July 12, 2009

Return to “innocence”

Yesterday I was out shopping all by myself with a mission to get gifts/souvenirs for S’ parents to give back in India… One of the people on the list was a little girl of 5. And I thought I was fully qualified to deal with what to get her, considering I had been there.. done that and all that. What I wasn’t prepared for was the variety and utility of things available, even for little girls in today’s world. The store I went into was a giant eyesore of pink. Don’t get me wrong.. I am a fan of pink myself.. but think of this as a largely overdone Legally Blonde store. Yeah, not so girl-invoking anymore, right? Anyhow, the crowd there was unbelievable. This store must’ve been all of 300 sqft and every breathable inch was filled with moms and daughters or young giggly teenagers trying on ridiculous wigs or people like me – lost in an ocean of one another with not a clue of what we were looking for. As I scanned the store for something I thought was appropriate for a 5 year old, I caught glimpses of what was considered appropriate in this day and age – makeup (not-so-faux anymore), elaborate hairdo-creating bands (remember the good old days of love-in-tokyos?), actual purses kiddified only by adding cartoon characters on top.

As always, this post isn’t what it was made out to be. My mind wandered into our days of simpler schooling where our textbooks were our bibles. And where we could get the teacher to change our marks/grades, simply by showing proof of the print on the textbook to back up our claims on the answer papers. Fast forward to today. Where the kids are all internet-savvy, not just with Facebook or Myspace but with the whole googling experience as well. Now the evidence to backup any of their claims stretched to astronomical limits. I don’t know how it works in school with this development. But it would make a solid argument to claim that something was true and that one had read it off Wikipedia. That puts an enormous strain on the poor teachers who now had the world wide web to contend with and had to be abreast of all the facts that were and not just the ones mentioned in the now seriously-restricted textbooks. Does anyone have a clue how this works now? Please enlighten me if you do. I would imagine it would be terribly competitive with each person trying to show up the other, particularly if it was a subject they liked. And all of this thought manifested itself while I was in that horribly-crowded store, fishing out a coloring book and jumping the queue to pay for it and get the hell out of there. I only wish I didn’t move in slow-motion further strangling the crowd and the air in that place. Don’t have a clue. However, Good luck teachers.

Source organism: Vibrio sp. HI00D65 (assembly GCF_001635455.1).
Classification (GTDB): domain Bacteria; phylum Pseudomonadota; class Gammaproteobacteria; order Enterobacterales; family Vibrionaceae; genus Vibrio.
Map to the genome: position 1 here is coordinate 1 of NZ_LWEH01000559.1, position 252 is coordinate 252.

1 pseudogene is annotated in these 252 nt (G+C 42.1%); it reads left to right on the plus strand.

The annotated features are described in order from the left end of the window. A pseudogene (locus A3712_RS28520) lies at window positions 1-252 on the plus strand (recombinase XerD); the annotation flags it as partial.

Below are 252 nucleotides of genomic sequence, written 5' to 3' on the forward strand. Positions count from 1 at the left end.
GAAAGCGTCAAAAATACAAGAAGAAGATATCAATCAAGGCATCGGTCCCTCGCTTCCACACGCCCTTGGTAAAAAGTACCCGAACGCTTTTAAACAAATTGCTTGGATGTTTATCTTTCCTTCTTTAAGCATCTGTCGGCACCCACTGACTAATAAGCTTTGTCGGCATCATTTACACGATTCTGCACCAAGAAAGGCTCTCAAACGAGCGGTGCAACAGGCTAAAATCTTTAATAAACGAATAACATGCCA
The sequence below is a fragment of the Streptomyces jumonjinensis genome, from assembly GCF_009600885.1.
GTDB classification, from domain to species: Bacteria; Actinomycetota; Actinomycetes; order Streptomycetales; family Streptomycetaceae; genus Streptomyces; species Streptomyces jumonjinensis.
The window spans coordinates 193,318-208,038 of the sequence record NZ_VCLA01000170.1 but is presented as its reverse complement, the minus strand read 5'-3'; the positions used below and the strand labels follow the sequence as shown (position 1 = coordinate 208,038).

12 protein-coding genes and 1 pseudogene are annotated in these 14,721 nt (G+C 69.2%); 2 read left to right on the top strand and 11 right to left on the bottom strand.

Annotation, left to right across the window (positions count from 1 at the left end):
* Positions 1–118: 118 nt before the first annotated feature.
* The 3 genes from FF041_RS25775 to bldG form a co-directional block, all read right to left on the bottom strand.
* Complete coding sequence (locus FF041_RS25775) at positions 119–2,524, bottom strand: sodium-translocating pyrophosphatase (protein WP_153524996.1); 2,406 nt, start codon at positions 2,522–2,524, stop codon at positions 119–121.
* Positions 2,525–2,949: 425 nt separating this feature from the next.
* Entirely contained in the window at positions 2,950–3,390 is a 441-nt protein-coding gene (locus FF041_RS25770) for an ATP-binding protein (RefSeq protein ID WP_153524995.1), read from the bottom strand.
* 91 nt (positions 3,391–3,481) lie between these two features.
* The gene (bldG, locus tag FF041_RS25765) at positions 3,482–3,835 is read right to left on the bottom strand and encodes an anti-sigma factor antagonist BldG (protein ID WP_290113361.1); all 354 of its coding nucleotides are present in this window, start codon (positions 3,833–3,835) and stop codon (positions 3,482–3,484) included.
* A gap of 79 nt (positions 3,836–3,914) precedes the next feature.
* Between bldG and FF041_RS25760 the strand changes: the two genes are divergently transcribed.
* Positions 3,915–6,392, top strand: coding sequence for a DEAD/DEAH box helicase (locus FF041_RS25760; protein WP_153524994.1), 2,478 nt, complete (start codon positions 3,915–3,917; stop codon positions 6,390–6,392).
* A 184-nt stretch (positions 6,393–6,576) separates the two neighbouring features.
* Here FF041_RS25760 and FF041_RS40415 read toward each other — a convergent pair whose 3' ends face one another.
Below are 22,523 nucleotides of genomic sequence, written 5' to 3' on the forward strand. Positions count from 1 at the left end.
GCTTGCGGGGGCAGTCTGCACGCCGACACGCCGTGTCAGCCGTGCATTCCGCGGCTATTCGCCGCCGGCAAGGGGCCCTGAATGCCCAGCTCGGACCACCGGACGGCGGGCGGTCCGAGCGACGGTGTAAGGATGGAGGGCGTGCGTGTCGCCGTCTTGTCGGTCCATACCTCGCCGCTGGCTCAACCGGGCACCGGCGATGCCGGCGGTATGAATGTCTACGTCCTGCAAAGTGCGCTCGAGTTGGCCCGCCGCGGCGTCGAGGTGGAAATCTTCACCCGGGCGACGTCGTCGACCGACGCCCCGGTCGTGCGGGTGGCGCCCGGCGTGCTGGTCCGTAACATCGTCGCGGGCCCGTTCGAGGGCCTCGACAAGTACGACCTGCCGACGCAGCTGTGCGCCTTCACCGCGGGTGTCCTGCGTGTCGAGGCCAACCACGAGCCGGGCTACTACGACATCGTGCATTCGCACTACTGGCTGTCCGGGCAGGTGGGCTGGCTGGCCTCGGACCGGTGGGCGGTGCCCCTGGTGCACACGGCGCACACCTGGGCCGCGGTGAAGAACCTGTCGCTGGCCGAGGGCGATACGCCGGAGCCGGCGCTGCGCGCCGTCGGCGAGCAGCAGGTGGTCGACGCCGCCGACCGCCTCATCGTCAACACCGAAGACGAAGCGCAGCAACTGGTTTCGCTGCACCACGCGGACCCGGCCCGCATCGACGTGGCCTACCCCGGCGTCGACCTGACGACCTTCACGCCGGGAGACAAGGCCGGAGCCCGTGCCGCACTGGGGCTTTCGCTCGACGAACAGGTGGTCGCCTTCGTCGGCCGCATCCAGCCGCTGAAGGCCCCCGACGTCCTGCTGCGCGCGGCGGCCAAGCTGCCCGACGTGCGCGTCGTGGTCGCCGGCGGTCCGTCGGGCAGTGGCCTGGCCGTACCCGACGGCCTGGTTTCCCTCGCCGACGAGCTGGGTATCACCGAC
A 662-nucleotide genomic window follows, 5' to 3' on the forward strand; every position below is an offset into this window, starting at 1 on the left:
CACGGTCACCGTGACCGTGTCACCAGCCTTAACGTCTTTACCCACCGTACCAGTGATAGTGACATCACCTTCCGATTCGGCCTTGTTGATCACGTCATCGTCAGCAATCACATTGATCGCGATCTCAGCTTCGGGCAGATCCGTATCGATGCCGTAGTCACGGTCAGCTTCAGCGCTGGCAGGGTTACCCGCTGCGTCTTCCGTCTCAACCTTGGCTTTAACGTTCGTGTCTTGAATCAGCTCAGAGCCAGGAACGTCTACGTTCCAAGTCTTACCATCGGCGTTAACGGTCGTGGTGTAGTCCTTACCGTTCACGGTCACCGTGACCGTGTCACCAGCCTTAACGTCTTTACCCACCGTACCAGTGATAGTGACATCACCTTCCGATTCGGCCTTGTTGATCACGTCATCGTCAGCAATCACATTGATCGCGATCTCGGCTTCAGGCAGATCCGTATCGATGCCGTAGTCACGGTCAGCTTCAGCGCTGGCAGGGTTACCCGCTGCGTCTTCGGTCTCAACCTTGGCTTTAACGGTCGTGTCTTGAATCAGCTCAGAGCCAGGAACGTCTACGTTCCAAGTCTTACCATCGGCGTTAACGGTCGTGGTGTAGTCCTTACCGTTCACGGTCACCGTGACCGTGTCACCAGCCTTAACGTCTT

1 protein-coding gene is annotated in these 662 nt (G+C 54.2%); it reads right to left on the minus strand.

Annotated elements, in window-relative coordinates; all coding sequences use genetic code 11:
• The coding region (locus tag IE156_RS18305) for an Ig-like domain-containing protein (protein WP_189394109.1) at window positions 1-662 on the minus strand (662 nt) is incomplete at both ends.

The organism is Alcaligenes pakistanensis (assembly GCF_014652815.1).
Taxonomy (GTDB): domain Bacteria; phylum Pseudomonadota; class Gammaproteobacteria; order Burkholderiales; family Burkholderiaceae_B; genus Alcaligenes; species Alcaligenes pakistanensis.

Gandalf said...

I would *love* to know how you got from love-in-tokyos to textbooks. Very very different and interesting thought process, that.

Gandalf said...

Oh and I wanted to add. I have a little niece in school yet. I don't think the internet has taken the school by storm just yet. It appears that kids are as happy as teachers in restricting knowledge to the textbooks unless they absolutely adore the subject or some. of course, it could just be the one school.

Jaya said...

Gandalf-> Thanks for reporting back. Well I plan to talk to people across schools to see how it has impacted them. As for my thought process, well, everyone is different and my head wanders all possible planes even while I am busy doing something else... part of the reason I probably don't end up giving a 100% to everything. Lol. Thanks for the comment and keep visiting, of course!

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